3. Identify activities that skew your data

The FitBit is designed for a certain type of activity and motion. In some instances, I have found activities that skew its data collection. For instance, I discovered that pushing a stroller (or a shopping cart) counts fewer steps than I would expect. When I do these things now, I push with my right hand only (I wear the FitBit on my left) so that my data isn’t skewed.

4. Focus on one thing at a time

At first, I used my FitBit to track my activity to help ensure I was getting the exercise I felt I needed each day. Once I felt comfortable with activity tracking, I moved onto sleep tracking. Sleep tracking is almost as easy as activity tracking. You just need to remember to put your FitBit into “sleep” mode each night, and take it out of sleep mode in the morning. If you forget, you can always go back and tell FitBit when you went to sleep, and when you woke up.

But I only really started with the sleep tracking once I felt comfortable with activity tracking in general. And while there is some useful, and occasionally insightful information in the sleep tracking data, I tend to find the activity tracking more practical on a day-to-day basis.

5. Charge your FitBit battery when you know you won’t be active for a while

There’s nothing worse than not getting credit for activity simply because I forgot to charge my FitBit device. So I’ve learned to charge it at time during which I know I will be minimally active. For me this tends to be in the evenings, while I am doing my writing and before I go to bed. I tend to charge my FitBit every 4 days or so. It takes a couple of hours to charge, and I minimize the loss of activity tracking by doing it when I am not doing much else.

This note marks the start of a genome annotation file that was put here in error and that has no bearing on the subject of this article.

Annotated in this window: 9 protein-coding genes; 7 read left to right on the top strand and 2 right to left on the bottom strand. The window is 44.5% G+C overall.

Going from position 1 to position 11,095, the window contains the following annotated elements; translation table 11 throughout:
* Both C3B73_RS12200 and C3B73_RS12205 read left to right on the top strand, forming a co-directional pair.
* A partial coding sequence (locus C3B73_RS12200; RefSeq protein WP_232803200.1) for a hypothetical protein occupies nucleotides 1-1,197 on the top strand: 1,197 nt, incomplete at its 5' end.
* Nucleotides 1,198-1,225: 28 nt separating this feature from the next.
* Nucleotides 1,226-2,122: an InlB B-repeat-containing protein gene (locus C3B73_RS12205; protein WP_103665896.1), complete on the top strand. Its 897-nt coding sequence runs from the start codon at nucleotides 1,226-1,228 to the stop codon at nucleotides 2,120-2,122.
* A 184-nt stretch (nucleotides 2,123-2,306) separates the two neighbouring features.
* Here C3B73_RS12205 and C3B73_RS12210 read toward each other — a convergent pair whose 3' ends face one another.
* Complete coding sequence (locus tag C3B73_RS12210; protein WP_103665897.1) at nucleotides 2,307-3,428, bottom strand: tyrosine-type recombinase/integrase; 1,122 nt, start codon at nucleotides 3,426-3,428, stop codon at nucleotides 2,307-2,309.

1. Jamie –

    Your Fitbit posts came up when I was searching for information…my question is a bit outside the scope of this particular post, but here’s what I’m wondering:

    With the Flex, is there a way to adjust your daily goals without retroactively messing up your old goals/achievements? After 2 weeks with my new Fitbit, I upped my steps goal from 12,000 to 14,000, as I was hitting my goal almost every day. But now (since I’m at 14,000) all the days where I had 12,500 or 13,000 steps don’t “count” as achieving my (12,000 step) goal. Any advice? Other than, “knowing that you achieved your goals–even it Fitbit doesn’t–is enough…” 🙂

    Thank you, thank you!

    1. Emily, I don’t know that this is possible directly within FitBit’s status, but if you use the API, or pull the data down to a local spreadsheet, you could certainly implement this yourself by replacing the goal for the days in question locally. I have a script I wrote that pulls my intraday (minute-by-minute) step data each day via FitBit’s API and store it in a Google Spreadsheet. From that spreadsheet, I can manipulate the data however I want, including updating past goals.